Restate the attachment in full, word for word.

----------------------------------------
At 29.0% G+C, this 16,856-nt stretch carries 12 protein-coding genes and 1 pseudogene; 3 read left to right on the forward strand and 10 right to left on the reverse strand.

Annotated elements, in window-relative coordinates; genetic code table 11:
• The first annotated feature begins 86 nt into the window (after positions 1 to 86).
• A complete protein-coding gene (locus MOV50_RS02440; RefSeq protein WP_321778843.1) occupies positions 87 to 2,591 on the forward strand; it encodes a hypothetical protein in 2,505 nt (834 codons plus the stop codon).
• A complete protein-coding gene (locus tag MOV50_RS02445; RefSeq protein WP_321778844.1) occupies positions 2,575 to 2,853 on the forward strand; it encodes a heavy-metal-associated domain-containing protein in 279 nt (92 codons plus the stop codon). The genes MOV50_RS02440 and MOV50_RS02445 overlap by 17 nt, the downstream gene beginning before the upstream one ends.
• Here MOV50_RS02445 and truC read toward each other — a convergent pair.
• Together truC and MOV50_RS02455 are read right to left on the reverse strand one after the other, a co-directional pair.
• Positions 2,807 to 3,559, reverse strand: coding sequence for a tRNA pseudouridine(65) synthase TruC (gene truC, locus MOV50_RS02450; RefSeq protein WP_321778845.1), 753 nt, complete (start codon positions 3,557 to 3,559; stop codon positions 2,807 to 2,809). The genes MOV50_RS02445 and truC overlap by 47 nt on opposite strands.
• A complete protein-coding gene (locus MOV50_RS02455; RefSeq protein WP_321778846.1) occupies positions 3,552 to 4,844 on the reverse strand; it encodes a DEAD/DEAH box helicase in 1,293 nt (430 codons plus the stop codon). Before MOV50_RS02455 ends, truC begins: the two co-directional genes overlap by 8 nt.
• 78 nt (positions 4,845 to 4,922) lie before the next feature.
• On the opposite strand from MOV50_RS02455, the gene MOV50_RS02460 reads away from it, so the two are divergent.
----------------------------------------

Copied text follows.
At 29.0% G+C, this 16,856-nt stretch carries 12 protein-coding genes and 1 pseudogene; 3 read left to right on the forward strand and 10 right to left on the reverse strand.

Annotated elements, in window-relative coordinates; genetic code table 11:
• The first annotated feature begins 86 nt into the window (after positions 1 to 86).
• A complete protein-coding gene (locus MOV50_RS02440; RefSeq protein WP_321778843.1) occupies positions 87 to 2,591 on the forward strand; it encodes a hypothetical protein in 2,505 nt (834 codons plus the stop codon).
• A complete protein-coding gene (locus tag MOV50_RS02445; RefSeq protein WP_321778844.1) occupies positions 2,575 to 2,853 on the forward strand; it encodes a heavy-metal-associated domain-containing protein in 279 nt (92 codons plus the stop codon). The genes MOV50_RS02440 and MOV50_RS02445 overlap by 17 nt, the downstream gene beginning before the upstream one ends.
• Here MOV50_RS02445 and truC read toward each other — a convergent pair.
• Together truC and MOV50_RS02455 are read right to left on the reverse strand one after the other, a co-directional pair.
• Positions 2,807 to 3,559, reverse strand: coding sequence for a tRNA pseudouridine(65) synthase TruC (gene truC, locus MOV50_RS02450; RefSeq protein WP_321778845.1), 753 nt, complete (start codon positions 3,557 to 3,559; stop codon positions 2,807 to 2,809). The genes MOV50_RS02445 and truC overlap by 47 nt on opposite strands.
• A complete protein-coding gene (locus MOV50_RS02455; RefSeq protein WP_321778846.1) occupies positions 3,552 to 4,844 on the reverse strand; it encodes a DEAD/DEAH box helicase in 1,293 nt (430 codons plus the stop codon). Before MOV50_RS02455 ends, truC begins: the two co-directional genes overlap by 8 nt.
• 78 nt (positions 4,845 to 4,922) lie before the next feature.
• On the opposite strand from MOV50_RS02455, the gene MOV50_RS02460 reads away from it, so the two are divergent.